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“Oobee doo! I wanna be like you! I wanna walk like you, talk like you, too. You’ll see it’s true—an ape like me can learn to be human too!”

While some of the story has been changed or updated since the 60s, one thing you absolutely can look forward to in the new Jungle Book is a snazzy rendition of the song, “I Wanna Be Like You,” sung by King Louie, the ape who wants to be human. Where in the old movie King Louie was an orangutan, in the new one he takes on the form of a Gigantopithecus, a massive orangutan-looking ape that went extinct thousands of years ago. Voiced by Christopher Walken, the new King Louie is also more sinister than the bubbly, occasionally inconsiderate Louie of old. Still, the key points of interest remain: Louie, who wants to be a human, reminds us of our unending desire to be better, or different, than we are.

I wonder if it ever goes away — the untiring hunch that we have not fully become who we are meant to be, and that we can control how we get there. Comparison — which also seems inevitable — doesn’t help. Ranking jobs, spouses, alma maters. The little question, “What do you do?” so often translates to “What is your value, in relation to mine?”

Measuring up, we look for people we can beat, and thrive off the affirmation that in certain areas we rank higher than others. But sooner or later, as we stack our chips, we find others who stack them higher.

In The Jungle Book, this is where we find King Louie. In the old version, he sings, “Oh, I’m the king of swingers, the jungle VIP. I’ve reached the top and had to stop, and that’s what’s bothering me. I wanna be a man…” King Louie feels he has maxed out his potential and that with enough effort, he will evolve “up.” Thinking like this, we get moody or desperate and irrational. Louie kidnaps Mowgli, thinking the “mancub” might help his cause.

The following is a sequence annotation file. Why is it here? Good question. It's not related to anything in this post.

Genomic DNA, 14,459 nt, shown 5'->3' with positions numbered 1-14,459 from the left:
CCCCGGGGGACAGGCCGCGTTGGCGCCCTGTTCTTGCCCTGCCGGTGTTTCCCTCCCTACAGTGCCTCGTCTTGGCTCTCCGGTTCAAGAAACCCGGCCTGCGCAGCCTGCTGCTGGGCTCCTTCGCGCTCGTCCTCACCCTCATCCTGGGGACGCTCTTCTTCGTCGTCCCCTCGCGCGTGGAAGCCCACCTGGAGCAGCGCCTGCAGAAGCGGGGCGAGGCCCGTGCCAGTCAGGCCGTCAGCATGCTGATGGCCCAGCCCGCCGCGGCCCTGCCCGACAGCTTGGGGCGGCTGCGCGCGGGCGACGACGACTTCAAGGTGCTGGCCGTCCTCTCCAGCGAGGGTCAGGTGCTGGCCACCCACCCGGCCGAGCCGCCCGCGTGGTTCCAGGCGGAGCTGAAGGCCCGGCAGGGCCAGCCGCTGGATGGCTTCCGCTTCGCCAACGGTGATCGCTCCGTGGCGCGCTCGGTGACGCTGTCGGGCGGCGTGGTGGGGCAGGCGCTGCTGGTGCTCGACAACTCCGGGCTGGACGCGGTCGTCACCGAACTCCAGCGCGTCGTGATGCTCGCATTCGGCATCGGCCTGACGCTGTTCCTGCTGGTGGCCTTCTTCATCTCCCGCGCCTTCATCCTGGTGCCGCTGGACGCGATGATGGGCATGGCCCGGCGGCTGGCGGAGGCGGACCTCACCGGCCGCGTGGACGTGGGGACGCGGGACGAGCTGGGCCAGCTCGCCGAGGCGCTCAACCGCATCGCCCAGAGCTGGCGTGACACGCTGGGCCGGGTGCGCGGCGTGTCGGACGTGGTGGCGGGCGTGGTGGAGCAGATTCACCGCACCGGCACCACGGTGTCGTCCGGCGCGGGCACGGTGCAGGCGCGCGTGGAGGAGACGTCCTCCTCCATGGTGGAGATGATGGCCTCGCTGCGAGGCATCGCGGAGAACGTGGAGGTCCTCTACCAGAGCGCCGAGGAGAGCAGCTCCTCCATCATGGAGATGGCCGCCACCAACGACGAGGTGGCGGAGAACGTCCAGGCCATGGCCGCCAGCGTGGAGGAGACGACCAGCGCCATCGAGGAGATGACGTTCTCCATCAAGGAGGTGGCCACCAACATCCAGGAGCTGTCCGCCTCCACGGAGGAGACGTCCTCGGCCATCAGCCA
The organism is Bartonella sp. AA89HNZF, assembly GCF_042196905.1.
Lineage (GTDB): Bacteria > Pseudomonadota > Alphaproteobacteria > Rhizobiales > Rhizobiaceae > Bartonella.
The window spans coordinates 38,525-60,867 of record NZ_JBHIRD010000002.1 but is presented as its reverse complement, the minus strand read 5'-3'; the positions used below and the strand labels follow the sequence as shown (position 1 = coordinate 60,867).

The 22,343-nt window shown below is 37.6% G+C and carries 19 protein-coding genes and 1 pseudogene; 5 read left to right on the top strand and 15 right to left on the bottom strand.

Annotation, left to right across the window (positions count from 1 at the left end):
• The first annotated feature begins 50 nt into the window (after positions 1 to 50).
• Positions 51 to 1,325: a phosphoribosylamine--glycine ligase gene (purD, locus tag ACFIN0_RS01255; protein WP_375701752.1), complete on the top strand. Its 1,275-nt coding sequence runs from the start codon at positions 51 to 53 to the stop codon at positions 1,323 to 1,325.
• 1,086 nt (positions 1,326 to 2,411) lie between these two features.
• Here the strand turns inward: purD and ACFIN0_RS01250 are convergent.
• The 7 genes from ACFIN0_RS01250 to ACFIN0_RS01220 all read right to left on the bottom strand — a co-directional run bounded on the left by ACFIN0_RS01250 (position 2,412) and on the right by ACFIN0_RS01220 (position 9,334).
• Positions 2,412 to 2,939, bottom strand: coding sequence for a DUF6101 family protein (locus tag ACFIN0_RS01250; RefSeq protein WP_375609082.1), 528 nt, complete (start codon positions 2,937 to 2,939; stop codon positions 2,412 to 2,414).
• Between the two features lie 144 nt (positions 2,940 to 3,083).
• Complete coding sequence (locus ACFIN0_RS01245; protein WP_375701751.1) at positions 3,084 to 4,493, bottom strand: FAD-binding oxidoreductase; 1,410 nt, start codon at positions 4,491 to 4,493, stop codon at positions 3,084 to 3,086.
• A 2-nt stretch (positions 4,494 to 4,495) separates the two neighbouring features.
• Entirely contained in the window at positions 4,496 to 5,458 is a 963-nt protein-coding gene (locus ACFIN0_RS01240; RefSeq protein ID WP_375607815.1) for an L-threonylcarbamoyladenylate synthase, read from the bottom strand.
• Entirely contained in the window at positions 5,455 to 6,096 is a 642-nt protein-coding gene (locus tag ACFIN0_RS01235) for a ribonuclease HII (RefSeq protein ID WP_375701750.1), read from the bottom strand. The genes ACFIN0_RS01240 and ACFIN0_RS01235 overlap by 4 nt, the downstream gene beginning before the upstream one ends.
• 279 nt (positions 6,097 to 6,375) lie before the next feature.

King Louie’s kingdom is ruled by, in Augustine’s words, the “lust of rule.” Lurking in the ruins of an old human temple, he desires total mastery, which turns him into a villain. The trick of this controlling impulse is that it backfires — he is controlled by the desire to control.

He buys into a two-pronged delusion. First, that, as a monkey, he can also be human. Second, that possessing a thing (in his case, the “red flower”—fire) will help him achieve this. We tend to think that objects, or more generally third parties, can unlock the impossible. We may think that once we finally get around to buying a gym membership, it will be easier than ever to get fit. At the end of the day, though, fire or no fire, King Louie will still be a Gigantopithecus, not a human, and we will still be humans.

One response to the Louie dilemma is a secular one: Louie should sit back and tell himself, “I’m a monkey, and I’m proud of it!” But Christianity offers relief from the idea that we need to tell ourselves that we are one way when we know that we are not. Grace relieves us of trying to convince ourselves of untruths. What we’re offered, instead, is an external voice who says that we are loved when we feel unlovable, perfect when all we see is imperfection.

Jon Favreau (director of the new Jungle Book) explained that the new Louie was born out of limitations: knowing that a successful movie would have to be as realistic as possible, and also knowing that orangutans don’t exist in the Indian jungles, they transformed Louie into the intimidating Gigantopithecus in order to continue the legacy. Favreau explained at EW: “It was one of those things where me creating limitations and actually wanting to deviate from the original opened up the opportunity to allow all these other artists — musical and visual, character designers and WETA — to pull this stuff all together to make this sequence that is now an exhilarating action set piece at the heart of the film.”

For Christians, the cross is the ultimate limitation, where Christ was restrained by nails and left to die. Christianity doesn’t tell us to get better; rather, it tells the story of a God who succumbs to limitations and proclaims, “It is finished.” The story has ended, The Jungle Book closes. We are no longer writing our stories, because the story has been written. Now it’s time to monkey around.